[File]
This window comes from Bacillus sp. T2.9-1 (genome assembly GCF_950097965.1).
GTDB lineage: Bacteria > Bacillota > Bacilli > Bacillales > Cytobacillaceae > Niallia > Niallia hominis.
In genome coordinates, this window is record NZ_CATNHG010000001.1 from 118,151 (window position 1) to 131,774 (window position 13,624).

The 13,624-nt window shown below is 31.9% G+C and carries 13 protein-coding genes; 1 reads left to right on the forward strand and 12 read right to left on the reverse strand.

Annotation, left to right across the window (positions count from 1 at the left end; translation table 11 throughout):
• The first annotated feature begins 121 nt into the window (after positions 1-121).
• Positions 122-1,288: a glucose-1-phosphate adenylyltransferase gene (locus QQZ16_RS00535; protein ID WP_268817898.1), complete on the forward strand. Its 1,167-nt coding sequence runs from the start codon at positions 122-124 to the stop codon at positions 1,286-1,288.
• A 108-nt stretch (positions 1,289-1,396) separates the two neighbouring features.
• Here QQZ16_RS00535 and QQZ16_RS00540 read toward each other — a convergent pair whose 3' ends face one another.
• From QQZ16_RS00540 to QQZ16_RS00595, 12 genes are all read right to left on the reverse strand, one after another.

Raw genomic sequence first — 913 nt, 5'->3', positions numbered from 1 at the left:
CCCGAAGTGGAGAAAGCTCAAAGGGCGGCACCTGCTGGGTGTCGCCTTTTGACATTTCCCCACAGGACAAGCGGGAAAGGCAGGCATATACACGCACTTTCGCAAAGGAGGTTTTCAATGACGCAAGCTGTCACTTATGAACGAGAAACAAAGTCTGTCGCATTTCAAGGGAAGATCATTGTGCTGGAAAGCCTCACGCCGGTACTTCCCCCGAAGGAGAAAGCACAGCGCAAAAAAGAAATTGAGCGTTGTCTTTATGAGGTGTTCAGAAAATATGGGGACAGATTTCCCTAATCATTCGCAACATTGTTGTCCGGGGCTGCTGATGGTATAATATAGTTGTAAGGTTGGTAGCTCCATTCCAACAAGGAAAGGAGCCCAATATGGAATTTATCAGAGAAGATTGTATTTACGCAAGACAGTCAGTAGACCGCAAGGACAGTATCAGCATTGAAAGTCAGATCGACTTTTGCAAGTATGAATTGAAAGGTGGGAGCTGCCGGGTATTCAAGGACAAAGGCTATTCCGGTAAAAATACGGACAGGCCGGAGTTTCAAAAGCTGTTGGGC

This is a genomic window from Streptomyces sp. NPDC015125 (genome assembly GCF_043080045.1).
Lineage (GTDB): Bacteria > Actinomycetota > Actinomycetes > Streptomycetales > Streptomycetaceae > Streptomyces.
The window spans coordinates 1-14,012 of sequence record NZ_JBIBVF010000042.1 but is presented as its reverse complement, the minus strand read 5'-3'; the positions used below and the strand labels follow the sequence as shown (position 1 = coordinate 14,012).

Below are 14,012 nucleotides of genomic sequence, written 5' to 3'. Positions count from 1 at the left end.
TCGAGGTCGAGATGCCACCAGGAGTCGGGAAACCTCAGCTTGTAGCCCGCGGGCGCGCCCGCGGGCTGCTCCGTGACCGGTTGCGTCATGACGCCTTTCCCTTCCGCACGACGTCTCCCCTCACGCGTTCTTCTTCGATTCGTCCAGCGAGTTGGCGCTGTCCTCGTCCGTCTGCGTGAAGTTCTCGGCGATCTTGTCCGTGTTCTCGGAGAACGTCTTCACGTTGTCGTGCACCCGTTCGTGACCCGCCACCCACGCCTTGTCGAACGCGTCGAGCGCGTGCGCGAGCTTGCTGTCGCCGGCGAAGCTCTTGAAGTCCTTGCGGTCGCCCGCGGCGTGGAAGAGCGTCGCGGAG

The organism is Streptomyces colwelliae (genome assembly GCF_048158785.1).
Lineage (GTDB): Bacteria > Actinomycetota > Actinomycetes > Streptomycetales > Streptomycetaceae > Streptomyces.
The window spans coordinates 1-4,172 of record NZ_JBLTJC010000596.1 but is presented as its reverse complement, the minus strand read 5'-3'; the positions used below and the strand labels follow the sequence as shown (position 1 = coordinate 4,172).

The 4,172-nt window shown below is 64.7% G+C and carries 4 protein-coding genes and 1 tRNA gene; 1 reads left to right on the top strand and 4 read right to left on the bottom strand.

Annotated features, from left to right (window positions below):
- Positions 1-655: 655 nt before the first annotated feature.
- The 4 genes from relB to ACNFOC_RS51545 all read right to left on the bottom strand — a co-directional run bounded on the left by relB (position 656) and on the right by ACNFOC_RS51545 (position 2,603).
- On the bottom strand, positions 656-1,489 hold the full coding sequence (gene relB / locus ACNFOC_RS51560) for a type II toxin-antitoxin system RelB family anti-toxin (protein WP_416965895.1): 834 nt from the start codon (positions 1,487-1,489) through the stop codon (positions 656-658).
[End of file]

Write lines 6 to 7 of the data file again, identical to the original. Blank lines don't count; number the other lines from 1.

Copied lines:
• The first annotated feature begins 121 nt into the window (after positions 1-121).
• Positions 122-1,288: a glucose-1-phosphate adenylyltransferase gene (locus QQZ16_RS00535; protein ID WP_268817898.1), complete on the forward strand. Its 1,167-nt coding sequence runs from the start codon at positions 122-124 to the stop codon at positions 1,286-1,288.